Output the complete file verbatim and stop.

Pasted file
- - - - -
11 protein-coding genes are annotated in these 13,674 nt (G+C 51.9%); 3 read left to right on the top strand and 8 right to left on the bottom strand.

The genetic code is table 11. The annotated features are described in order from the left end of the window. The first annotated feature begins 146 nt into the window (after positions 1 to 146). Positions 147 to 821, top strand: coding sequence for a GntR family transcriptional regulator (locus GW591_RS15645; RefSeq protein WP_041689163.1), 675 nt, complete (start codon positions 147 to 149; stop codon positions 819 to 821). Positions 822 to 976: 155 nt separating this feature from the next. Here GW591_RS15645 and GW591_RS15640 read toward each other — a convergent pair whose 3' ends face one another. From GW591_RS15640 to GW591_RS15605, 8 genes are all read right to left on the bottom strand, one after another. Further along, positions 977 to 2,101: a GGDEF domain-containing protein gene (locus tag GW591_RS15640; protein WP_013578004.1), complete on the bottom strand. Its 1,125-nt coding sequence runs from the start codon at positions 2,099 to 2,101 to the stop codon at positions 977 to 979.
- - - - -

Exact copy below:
11 protein-coding genes are annotated in these 13,674 nt (G+C 51.9%); 3 read left to right on the top strand and 8 right to left on the bottom strand.

The genetic code is table 11. The annotated features are described in order from the left end of the window. The first annotated feature begins 146 nt into the window (after positions 1 to 146). Positions 147 to 821, top strand: coding sequence for a GntR family transcriptional regulator (locus GW591_RS15645; RefSeq protein WP_041689163.1), 675 nt, complete (start codon positions 147 to 149; stop codon positions 819 to 821). Positions 822 to 976: 155 nt separating this feature from the next. Here GW591_RS15645 and GW591_RS15640 read toward each other — a convergent pair whose 3' ends face one another. From GW591_RS15640 to GW591_RS15605, 8 genes are all read right to left on the bottom strand, one after another. Further along, positions 977 to 2,101: a GGDEF domain-containing protein gene (locus tag GW591_RS15640; protein WP_013578004.1), complete on the bottom strand. Its 1,125-nt coding sequence runs from the start codon at positions 2,099 to 2,101 to the stop codon at positions 977 to 979.